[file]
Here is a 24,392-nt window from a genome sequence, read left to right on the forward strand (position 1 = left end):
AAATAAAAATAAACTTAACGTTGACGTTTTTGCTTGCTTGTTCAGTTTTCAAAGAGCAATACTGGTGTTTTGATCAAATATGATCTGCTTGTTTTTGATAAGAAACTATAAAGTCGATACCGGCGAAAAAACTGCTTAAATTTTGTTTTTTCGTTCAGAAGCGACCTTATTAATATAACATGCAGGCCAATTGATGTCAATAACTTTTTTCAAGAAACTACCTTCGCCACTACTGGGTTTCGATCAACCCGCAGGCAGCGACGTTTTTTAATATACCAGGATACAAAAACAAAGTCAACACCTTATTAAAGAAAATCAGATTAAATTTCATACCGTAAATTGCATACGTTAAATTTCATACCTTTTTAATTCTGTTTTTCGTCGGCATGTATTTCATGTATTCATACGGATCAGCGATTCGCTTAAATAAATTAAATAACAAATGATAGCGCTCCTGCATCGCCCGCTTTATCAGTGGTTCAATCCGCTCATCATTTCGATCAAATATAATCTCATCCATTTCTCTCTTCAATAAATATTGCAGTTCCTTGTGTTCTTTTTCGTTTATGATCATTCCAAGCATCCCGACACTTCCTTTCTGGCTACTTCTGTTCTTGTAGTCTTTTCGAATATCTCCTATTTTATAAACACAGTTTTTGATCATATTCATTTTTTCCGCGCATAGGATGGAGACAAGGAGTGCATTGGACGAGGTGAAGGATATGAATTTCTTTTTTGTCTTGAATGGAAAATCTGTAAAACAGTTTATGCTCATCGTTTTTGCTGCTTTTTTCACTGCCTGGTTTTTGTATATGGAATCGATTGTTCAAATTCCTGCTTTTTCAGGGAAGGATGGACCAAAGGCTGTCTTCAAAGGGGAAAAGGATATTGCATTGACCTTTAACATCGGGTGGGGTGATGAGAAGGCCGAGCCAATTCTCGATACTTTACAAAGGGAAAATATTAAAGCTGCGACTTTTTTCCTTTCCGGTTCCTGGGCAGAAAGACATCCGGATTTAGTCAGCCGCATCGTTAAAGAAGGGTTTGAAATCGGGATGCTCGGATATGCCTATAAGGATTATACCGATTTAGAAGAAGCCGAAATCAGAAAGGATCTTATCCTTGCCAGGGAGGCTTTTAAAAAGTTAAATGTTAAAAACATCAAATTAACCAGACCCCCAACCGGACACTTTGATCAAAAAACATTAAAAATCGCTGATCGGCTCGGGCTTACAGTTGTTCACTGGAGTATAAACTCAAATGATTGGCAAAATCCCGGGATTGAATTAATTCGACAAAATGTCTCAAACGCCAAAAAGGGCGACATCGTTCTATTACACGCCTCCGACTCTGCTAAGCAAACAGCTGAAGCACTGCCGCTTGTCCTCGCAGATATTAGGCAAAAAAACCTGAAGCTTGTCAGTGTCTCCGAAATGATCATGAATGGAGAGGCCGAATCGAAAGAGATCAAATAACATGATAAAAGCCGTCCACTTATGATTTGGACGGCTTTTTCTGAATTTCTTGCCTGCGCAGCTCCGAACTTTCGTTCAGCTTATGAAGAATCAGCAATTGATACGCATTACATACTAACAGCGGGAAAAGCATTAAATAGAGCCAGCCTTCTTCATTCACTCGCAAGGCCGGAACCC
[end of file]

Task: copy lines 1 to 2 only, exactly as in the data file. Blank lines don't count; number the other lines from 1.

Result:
Here is a 24,392-nt window from a genome sequence, read left to right on the forward strand (position 1 = left end):
AAATAAAAATAAACTTAACGTTGACGTTTTTGCTTGCTTGTTCAGTTTTCAAAGAGCAATACTGGTGTTTTGATCAAATATGATCTGCTTGTTTTTGATAAGAAACTATAAAGTCGATACCGGCGAAAAAACTGCTTAAATTTTGTTTTTTCGTTCAGAAGCGACCTTATTAATATAACATGCAGGCCAATTGATGTCAATAACTTTTTTCAAGAAACTACCTTCGCCACTACTGGGTTTCGATCAACCCGCAGGCAGCGACGTTTTTTAATATACCAGGATACAAAAACAAAGTCAACACCTTATTAAAGAAAATCAGATTAAATTTCATACCGTAAATTGCATACGTTAAATTTCATACCTTTTTAATTCTGTTTTTCGTCGGCATGTATTTCATGTATTCATACGGATCAGCGATTCGCTTAAATAAATTAAATAACAAATGATAGCGCTCCTGCATCGCCCGCTTTATCAGTGGTTCAATCCGCTCATCATTTCGATCAAATATAATCTCATCCATTTCTCTCTTCAATAAATATTGCAGTTCCTTGTGTTCTTTTTCGTTTATGATCATTCCAAGCATCCCGACACTTCCTTTCTGGCTACTTCTGTTCTTGTAGTCTTTTCGAATATCTCCTATTTTATAAACACAGTTTTTGATCATATTCATTTTTTCCGCGCATAGGATGGAGACAAGGAGTGCATTGGACGAGGTGAAGGATATGAATTTCTTTTTTGTCTTGAATGGAAAATCTGTAAAACAGTTTATGCTCATCGTTTTTGCTGCTTTTTTCACTGCCTGGTTTTTGTATATGGAATCGATTGTTCAAATTCCTGCTTTTTCAGGGAAGGATGGACCAAAGGCTGTCTTCAAAGGGGAAAAGGATATTGCATTGACCTTTAACATCGGGTGGGGTGATGAGAAGGCCGAGCCAATTCTCGATACTTTACAAAGGGAAAATATTAAAGCTGCGACTTTTTTCCTTTCCGGTTCCTGGGCAGAAAGACATCCGGATTTAGTCAGCCGCATCGTTAAAGAAGGGTTTGAAATCGGGATGCTCGGATATGCCTATAAGGATTATACCGATTTAGAAGAAGCCGAAATCAGAAAGGATCTTATCCTTGCCAGGGAGGCTTTTAAAAAGTTAAATGTTAAAAACATCAAATTAACCAGACCCCCAACCGGACACTTTGATCAAAAAACATTAAAAATCGCTGATCGGCTCGGGCTTACAGTTGTTCACTGGAGTATAAACTCAAATGATTGGCAAAATCCCGGGATTGAATTAATTCGACAAAATGTCTCAAACGCCAAAAAGGGCGACATCGTTCTATTACACGCCTCCGACTCTGCTAAGCAAACAGCTGAAGCACTGCCGCTTGTCCTCGCAGATATTAGGCAAAAAAACCTGAAGCTTGTCAGTGTCTCCGAAATGATCATGAATGGAGAGGCCGAATCGAAAGAGATCAAATAACATGATAAAAGCCGTCCACTTATGATTTGGACGGCTTTTTCTGAATTTCTTGCCTGCGCAGCTCCGAACTTTCGTTCAGCTTATGAAGAATCAGCAATTGATACGCATTACATACTAACAGCGGGAAAAGCATTAAATAGAGCCAGCCTTCTTCATTCACTCGCAAGGCCGGAACCC